TOM BIHN Techonaut 30 Review
The Tom Bihn Techonaut 30’s flexible carrying options and organization makes it a comfortable choice to take with you, whether it’s a casual day trip or a weekend out of town.
- Contoured back panel feels comfortable in backpack mode
- Flexible space sharing between main and bottom compartments
- Can be carried three different ways
- Top pocket’s orientation can make access tricky
- Larger flip-flops struggle to fit in the designated pocket
- Water bottle pocket eats into the main compartment
2.72 lb (1.2 kg)
1050D Ballistic Nylon | 2.56 lbs 1000D CORDURA Nylon | 2.54 lbs 525D Ballistic Nylon | 2.16 lbs 400D Halcyon
Ballistic Nylon | 1000D CORDURA Nylon | 525D Ballistic Nylon | 400D Halcyon
12.6 in x 19.7 in x 8 in (32 x 50 x 20.3 cm)
Ripstop Nylon, Ballistic Nylon, CORDURA® Nylon, YKK Zippers, Duraflex Hardware, ITW Hardware, Woojin Hardware, Urethane
Laptop Compartment Size
Even though we spend a lot of time carefully planning our trips ahead of time, there’s always the possibility of the unexpected happening. Whether it’s the erratic tropical monsoon or winning two kilos worth of fruit on your vacation (yes, it happens), you have to have options prepared just in case. Flexibility is one of the best tools you can have on the go, and it extends even to your gear.
That’s what we dig about Tom Bihn’s Techonaut 30. It can be comfortably carried backpack-style or briefcase-style, or you can even put on an accessory strap for messenger-style carry. There are even two distinct quick-grab pockets for the different carrying styles. Plus, while the main and bottom compartments are separated, they can share available space. It’s quite a feature-rich backpack, so without further ado, let’s dive in.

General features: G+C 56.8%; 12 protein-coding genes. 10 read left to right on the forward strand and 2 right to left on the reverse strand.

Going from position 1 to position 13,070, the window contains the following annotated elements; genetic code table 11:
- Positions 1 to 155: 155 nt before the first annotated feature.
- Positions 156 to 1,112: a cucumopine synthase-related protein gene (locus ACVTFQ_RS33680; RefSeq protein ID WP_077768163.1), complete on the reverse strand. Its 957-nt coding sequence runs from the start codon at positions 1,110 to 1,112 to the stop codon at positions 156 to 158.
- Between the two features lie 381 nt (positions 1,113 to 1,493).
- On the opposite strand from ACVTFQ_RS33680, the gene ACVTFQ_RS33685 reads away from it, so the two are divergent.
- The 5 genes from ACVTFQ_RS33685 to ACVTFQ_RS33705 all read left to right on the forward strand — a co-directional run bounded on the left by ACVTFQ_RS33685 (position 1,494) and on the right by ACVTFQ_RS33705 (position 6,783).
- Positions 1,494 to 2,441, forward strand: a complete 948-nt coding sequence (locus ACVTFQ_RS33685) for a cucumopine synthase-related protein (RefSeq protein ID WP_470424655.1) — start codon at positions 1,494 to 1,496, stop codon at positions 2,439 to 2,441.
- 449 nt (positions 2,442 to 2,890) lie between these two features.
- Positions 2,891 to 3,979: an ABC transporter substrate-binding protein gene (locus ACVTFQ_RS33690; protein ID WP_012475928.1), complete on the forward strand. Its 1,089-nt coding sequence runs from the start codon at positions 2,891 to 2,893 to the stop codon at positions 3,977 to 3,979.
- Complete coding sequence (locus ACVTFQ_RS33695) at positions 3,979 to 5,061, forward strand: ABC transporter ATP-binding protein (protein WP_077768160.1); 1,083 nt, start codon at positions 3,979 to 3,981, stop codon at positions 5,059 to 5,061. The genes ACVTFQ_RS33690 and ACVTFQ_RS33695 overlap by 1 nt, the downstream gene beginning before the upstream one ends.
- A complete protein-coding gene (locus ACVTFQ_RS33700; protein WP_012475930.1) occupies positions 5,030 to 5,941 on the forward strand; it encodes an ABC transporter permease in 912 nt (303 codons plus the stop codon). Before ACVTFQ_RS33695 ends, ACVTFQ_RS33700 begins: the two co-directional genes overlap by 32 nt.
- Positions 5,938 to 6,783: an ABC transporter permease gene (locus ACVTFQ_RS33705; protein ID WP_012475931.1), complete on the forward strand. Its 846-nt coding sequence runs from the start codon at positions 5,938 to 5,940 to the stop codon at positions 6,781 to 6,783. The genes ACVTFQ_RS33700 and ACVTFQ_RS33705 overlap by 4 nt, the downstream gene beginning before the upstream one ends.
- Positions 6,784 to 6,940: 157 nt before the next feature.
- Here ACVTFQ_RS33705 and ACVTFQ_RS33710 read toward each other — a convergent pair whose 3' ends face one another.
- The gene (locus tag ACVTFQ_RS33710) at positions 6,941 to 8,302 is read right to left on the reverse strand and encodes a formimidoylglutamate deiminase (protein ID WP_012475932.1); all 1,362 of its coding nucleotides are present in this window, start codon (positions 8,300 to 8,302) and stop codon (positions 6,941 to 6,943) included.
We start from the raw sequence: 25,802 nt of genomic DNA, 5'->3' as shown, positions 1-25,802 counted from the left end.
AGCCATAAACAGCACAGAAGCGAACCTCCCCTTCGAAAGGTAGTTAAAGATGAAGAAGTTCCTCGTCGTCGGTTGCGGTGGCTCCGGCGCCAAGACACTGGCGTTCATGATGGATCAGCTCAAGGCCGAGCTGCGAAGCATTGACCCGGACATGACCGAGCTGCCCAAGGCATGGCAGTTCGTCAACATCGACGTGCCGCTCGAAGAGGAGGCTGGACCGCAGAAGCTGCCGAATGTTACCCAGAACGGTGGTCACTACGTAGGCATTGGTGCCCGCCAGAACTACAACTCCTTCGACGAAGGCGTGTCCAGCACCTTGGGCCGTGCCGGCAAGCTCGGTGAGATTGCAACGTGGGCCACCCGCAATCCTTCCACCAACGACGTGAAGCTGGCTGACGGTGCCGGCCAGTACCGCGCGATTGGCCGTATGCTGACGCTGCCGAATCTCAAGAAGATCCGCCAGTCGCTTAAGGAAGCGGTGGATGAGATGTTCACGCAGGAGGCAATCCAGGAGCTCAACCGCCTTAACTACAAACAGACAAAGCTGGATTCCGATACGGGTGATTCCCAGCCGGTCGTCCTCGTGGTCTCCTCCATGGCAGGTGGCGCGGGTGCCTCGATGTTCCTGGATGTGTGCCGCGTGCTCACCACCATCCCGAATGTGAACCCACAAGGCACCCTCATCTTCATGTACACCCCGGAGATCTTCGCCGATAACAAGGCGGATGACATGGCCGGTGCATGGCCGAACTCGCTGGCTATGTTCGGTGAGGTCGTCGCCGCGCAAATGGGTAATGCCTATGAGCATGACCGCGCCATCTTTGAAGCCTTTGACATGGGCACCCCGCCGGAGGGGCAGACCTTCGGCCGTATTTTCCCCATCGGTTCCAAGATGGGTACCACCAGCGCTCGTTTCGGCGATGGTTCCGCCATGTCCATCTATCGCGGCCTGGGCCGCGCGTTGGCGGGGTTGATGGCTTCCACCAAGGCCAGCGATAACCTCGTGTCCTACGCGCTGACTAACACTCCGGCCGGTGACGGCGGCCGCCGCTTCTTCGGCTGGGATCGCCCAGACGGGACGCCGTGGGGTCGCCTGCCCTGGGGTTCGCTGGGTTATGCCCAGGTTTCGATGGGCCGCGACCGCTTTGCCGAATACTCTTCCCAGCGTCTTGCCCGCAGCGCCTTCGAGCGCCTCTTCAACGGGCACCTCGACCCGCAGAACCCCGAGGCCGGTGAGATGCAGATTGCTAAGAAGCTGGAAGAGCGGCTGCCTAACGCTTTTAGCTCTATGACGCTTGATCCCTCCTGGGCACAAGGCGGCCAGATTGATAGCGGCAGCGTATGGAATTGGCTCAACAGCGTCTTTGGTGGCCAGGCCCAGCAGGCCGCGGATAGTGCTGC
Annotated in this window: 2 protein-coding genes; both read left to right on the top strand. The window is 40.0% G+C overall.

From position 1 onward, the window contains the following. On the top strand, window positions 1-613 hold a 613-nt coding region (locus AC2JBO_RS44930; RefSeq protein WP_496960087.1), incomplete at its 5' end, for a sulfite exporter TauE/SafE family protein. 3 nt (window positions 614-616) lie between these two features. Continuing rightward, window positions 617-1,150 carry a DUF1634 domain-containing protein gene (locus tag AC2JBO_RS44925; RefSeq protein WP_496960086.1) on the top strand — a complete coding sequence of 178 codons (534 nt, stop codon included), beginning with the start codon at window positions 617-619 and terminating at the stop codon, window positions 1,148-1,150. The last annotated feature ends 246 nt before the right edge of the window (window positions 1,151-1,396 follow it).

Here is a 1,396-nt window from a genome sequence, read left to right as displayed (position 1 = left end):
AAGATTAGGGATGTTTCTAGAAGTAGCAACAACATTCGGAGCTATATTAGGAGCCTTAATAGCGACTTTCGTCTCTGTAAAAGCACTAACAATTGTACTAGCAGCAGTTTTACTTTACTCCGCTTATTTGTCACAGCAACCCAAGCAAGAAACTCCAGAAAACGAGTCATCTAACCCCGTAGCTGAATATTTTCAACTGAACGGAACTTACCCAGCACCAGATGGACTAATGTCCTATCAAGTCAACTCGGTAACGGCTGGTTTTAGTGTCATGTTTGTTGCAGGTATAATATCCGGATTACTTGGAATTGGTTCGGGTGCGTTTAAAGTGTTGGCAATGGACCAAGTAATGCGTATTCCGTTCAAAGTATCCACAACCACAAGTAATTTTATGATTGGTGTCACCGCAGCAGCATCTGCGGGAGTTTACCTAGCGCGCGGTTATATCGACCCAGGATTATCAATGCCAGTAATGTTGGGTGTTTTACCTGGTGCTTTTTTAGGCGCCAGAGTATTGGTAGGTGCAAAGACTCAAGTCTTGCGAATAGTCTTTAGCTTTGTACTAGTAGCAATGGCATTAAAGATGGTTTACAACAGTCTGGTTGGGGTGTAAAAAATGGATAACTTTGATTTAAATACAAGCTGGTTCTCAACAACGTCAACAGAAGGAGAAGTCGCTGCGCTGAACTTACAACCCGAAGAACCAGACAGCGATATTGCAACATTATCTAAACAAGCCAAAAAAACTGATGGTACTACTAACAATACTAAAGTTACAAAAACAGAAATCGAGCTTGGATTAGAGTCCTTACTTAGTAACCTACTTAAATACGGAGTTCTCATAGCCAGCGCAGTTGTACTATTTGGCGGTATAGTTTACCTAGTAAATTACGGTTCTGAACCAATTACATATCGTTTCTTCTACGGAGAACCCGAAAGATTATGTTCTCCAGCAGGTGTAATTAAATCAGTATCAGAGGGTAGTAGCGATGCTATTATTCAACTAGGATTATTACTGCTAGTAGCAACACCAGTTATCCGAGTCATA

Materials & Aesthetic
The Techonaut 30 doesn’t shy away from having many lines courtesy of its various compartments—classic Tom Bihn styling. Take a gander at many of their bags, and you’ll notice that a lot of them have a black outline surrounding the colorful fabric. It’s one of those traits that distinguish one brand from another. WANDRD’s bags have matte tarpaulin exteriors, Bellroy has leather accents on colorful fabric, and Aer has high-denier black nylon. It’s a buffet of choices, and Tom Bihn is happy to serve as much as it can.
There’s a wide range of colorways to choose from. At the time of writing, there are about eighteen different choices, each with a unique combination of fabrics and color. The sample we have here is extra special because it’s a Design Lab edition, which comes with an exclusive black-on-black logo at the front, though everything else is the same as the standard model.
Our sample’s Black colorway may not be everyone’s cup of tea, especially when there’s a ton of choices for color. But we think it’s still a great option if you want something that will pair well with almost any other color. Oh, and don’t worry, the exterior may be black, but the interior liner is Tidal—that’s Tom Bihn-speak for very light blue, and it really aids interior visibility.
Now, let’s get into the ingredients themselves. The model we have has 525D High-Tenacity Ballistic nylon, and it is one of Tom Bihn’s lighter fabrics. Make no mistake though, it’s pretty tough stuff, and it feels durable in hand. Inside, it’s 200D Halcyon fabric—much lighter than what’s on the outside, but it’s ripstop, so tears won’t quickly deteriorate.
As per usual, Tom Bihn’s also assembled an all-star team for hardware: Woojin and Duraflex hardware, as well as YKK zippers. A note about these zippers, they’ve generously included both metal and cord pulls. We have both of them installed, and it’s the best of both worlds, in our opinion. They’re that much easier to grab when they’re used in combination; metal pulls make unzipping a breeze while the cord dampens any jingling.
The Techonaut comes in two sizes, 30 liters or 45 liters—both definitely on the larger side of the size spectrum. That’s good news for us since we like to make use of every cubic inch of space in our bags. We sure got good mileage out of either size, and we’re happy to say that the harness system was a joy to use on the Techonaut 30.